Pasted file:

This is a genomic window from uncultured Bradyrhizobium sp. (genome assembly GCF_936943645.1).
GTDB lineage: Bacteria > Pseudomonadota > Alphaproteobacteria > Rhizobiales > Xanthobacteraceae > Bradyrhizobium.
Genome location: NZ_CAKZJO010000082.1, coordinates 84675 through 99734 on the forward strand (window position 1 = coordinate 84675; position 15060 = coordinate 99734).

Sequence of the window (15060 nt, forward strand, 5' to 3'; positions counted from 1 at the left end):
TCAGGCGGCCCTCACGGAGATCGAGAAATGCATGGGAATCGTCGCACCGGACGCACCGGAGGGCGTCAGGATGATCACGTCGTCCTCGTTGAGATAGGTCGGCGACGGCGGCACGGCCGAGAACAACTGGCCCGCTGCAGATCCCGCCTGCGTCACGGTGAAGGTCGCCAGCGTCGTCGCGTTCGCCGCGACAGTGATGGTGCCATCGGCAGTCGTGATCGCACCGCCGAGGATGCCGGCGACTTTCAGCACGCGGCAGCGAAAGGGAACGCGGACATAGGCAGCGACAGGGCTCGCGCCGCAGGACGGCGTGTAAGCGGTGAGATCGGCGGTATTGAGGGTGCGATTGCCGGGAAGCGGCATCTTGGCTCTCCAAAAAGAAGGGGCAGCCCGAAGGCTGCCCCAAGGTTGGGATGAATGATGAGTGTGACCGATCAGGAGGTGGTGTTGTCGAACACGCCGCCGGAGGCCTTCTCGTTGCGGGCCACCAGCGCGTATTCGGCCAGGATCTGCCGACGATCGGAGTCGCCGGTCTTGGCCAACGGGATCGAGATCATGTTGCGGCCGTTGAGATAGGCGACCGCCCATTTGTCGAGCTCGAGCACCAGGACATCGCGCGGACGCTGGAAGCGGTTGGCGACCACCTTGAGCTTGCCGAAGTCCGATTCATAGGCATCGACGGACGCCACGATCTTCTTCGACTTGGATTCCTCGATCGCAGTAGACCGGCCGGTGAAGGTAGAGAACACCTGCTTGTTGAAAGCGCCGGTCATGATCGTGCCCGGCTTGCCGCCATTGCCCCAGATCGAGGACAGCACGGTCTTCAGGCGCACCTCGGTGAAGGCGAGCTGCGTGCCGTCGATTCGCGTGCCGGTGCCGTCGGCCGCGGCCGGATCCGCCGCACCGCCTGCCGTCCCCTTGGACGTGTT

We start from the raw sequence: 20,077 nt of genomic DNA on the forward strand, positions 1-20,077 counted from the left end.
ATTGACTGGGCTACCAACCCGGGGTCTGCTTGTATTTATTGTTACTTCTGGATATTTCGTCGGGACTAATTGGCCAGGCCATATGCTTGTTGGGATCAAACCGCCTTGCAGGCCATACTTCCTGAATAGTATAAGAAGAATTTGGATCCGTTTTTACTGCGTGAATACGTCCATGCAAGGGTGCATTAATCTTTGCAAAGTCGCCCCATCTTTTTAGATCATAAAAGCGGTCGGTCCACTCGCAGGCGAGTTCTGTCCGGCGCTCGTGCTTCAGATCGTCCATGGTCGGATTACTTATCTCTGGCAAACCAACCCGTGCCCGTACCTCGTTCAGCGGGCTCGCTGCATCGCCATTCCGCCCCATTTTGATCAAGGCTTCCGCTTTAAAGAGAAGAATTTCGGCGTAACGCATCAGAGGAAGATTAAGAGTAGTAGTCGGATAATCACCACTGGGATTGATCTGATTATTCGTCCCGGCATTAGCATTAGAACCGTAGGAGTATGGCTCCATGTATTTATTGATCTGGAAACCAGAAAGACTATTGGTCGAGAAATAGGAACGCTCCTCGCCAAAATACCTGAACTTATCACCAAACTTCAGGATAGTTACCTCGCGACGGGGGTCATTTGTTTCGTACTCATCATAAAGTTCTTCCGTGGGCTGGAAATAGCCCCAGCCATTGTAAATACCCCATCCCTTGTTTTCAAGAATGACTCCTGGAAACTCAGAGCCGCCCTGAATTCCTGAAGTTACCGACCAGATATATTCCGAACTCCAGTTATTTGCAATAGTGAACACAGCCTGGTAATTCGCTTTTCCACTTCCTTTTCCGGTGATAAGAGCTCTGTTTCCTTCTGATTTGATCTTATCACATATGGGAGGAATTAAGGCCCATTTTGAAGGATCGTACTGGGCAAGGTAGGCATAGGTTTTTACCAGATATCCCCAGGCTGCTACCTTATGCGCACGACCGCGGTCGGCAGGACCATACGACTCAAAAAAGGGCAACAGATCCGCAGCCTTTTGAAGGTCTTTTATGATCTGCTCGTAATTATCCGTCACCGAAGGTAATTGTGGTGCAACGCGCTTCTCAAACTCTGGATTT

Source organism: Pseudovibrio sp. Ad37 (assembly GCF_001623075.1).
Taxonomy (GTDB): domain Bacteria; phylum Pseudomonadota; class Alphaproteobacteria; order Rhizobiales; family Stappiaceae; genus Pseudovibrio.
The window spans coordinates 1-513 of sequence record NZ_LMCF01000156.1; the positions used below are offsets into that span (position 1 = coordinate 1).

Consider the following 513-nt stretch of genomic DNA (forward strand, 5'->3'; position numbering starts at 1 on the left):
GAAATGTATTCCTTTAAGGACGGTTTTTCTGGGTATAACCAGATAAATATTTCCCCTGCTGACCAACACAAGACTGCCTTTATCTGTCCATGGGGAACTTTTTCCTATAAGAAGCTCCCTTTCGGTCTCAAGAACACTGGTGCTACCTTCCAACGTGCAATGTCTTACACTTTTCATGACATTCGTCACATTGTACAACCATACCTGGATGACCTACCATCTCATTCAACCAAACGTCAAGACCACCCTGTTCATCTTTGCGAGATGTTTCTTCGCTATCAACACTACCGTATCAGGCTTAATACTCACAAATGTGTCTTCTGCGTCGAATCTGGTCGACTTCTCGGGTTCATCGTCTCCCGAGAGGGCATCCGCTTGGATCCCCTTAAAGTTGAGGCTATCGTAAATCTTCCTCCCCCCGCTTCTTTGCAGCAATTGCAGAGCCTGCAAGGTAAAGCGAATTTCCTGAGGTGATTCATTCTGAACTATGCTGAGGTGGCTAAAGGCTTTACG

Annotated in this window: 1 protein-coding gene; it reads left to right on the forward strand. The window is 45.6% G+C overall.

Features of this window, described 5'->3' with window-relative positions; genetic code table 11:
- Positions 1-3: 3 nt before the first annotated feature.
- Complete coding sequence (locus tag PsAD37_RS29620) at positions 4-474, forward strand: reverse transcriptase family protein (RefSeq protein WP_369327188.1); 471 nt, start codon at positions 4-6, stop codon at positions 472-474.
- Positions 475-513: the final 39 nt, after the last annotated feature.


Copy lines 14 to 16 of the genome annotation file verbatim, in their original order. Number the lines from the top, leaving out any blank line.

Features of this window, described 5'->3' with window-relative positions; genetic code table 11:
- Positions 1-3: 3 nt before the first annotated feature.
- Complete coding sequence (locus tag PsAD37_RS29620) at positions 4-474, forward strand: reverse transcriptase family protein (RefSeq protein WP_369327188.1); 471 nt, start codon at positions 4-6, stop codon at positions 472-474.